0: The design should match (Or complement) the neighbors approx size, style and value. (too big and and you will loose value of return on investment or too small and it will drag down the value of the neighbors homes.)
1: IMHO Paint colors should be chosen by a professional designer.
2: Usually wise to use a local architect.
This is in no way a complete list. You can find more details with a few trips to Google.(I know you can do this)
Frazzle the name say's it all
Always code as if the guy who ends up maintaining your code will be a violent psychopath who knows where you live.
Haven't done it myself - but our current abode has just gone on the market & we're talking about buying land and building our next one ... so I'm interested in the responses too.
A lot of folk in these parts buy land then put up a 'shed' to live in; some of the sheds are pretty plush - kitchen, bedrooms, bathrooms etc. - but much cheaper than a house, and then they can live there while they build the house proper.
If you get a suitable design you can even build the house in stages to spread the cost.
Everyone I know who has built has ended up way over budget.
examples include boulders found during excavation ended up costing thousands to remove (crane hire, taking fences and power lines down to get the crane in, etc. Damage caused by torrential rain requiring timbers to be replaced (the plastic sheeting ripped in the winds) under-estimation of the number of tiles required (then the new batch of tiles didn't quite match the ones already laid) and over-estimation of the number of tiles required (this guy had an expensively tiled kitchen, family room, and double garage and STILL had tiles left over - they were only meant of the kitchen!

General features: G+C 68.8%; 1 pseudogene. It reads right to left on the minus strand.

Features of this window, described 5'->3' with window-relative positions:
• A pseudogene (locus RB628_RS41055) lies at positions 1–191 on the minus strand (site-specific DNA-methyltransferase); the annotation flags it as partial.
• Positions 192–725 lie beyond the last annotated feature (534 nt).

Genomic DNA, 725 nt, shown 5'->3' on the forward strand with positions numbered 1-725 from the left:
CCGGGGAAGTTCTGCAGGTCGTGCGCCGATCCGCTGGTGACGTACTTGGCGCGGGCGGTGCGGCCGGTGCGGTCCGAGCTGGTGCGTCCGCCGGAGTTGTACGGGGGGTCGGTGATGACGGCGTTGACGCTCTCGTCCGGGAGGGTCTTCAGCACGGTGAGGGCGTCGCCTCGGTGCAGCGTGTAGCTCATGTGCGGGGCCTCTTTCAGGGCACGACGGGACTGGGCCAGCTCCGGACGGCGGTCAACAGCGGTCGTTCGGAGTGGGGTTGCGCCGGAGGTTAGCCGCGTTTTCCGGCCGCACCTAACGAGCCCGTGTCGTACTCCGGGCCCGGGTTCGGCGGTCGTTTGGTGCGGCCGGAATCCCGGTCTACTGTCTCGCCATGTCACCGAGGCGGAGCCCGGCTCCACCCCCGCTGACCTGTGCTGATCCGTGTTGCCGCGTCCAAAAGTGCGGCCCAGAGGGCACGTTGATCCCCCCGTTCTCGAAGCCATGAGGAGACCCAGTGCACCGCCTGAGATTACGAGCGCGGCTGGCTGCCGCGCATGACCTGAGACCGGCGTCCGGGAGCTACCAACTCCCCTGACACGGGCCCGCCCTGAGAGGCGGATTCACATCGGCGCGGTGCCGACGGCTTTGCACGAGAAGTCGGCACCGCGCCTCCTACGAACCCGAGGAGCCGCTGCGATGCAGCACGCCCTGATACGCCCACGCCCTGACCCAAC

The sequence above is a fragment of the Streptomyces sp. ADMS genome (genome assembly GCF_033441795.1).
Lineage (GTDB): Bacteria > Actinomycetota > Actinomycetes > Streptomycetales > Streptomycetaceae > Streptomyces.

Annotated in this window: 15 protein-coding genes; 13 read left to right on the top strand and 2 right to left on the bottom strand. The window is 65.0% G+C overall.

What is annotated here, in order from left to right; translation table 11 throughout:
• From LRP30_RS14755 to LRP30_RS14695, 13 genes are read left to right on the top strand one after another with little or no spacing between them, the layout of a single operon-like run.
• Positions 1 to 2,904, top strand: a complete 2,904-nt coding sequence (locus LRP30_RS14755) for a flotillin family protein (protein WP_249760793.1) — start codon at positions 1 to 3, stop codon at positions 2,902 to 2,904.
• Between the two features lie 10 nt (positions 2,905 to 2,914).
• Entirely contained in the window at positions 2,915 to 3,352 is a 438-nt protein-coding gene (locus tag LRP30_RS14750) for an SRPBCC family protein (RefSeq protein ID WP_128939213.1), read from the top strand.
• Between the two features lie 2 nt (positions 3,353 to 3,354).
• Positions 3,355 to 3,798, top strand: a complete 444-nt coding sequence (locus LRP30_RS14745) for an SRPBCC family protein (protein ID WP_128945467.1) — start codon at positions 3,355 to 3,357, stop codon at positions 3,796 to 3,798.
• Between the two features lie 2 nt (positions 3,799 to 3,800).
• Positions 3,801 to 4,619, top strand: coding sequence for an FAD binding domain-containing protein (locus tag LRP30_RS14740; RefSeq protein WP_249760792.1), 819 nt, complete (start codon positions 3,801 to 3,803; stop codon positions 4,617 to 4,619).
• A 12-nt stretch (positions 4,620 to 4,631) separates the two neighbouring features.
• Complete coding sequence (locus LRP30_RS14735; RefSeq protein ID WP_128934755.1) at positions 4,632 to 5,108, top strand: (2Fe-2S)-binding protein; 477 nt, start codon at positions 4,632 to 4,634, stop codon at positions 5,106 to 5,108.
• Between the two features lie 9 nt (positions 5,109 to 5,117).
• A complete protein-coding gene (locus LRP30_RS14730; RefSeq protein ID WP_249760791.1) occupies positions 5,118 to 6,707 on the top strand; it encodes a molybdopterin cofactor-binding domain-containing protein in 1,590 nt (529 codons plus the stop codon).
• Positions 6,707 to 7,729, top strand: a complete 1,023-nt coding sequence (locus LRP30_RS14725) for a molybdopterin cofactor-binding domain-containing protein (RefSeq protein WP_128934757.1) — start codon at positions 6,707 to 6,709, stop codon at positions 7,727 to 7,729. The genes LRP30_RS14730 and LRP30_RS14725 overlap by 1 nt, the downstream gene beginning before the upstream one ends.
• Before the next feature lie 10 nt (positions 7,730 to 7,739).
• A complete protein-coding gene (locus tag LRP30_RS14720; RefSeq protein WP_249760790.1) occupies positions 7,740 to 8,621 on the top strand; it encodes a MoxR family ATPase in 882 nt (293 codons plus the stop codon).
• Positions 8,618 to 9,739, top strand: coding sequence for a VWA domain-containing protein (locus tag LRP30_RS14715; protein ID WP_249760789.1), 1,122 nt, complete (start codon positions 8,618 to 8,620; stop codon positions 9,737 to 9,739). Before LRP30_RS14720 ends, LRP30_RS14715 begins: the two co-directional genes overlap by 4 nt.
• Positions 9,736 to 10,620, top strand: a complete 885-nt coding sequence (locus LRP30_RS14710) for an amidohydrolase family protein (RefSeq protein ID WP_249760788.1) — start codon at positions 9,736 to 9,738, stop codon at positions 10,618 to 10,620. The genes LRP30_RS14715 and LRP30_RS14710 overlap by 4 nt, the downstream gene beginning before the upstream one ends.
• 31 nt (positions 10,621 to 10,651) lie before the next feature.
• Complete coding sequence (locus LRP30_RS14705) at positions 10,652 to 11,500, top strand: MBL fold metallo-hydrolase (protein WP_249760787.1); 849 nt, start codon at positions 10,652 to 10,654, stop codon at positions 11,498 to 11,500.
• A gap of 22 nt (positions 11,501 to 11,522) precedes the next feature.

My plan to save money is to have fixtures and fittings and decoration only for the main bits of the house that will be in everyday use - and to leave the rest so we can fix 'em up ourselves at our leisure.
Budget all depends on how much we get for our current place though - so fingers crossed someone with a large wad of cash is on their way to look at it right now!
A lot of folk in these parts buy land then put up a 'shed' to live in;
If you get a suitable design you can even build the house in stages to spread the cost.
That is something I've been wondering about too. I can afford the house I want, if I save up and buy it when I'm 70, but I'd rather enjoy it before then. I was thinking of buying an RV, but those are like $100,000, so not exactly a small investment. A "plush shed" might be workable. On the other hand, an RV would give me a way to explore different places to find out where exactly I want to end up.
I have no advice at all. Just wanted to say that if I ever build my own house, I'm totally going to put in a couple of secret passage ways. If you're going to be involved in the planning, might as well have some fun with it.
Mine tried to, but it failed. Now it wants to update to IE9 instead (not sure why that wasn't already done honestly, I don't use IE so I don't really care if it upgrades, so I wouldn't have manually ignored it...).
Last Visit: 20-Sep-20 18:34 Last Update: 20-Sep-20 18:34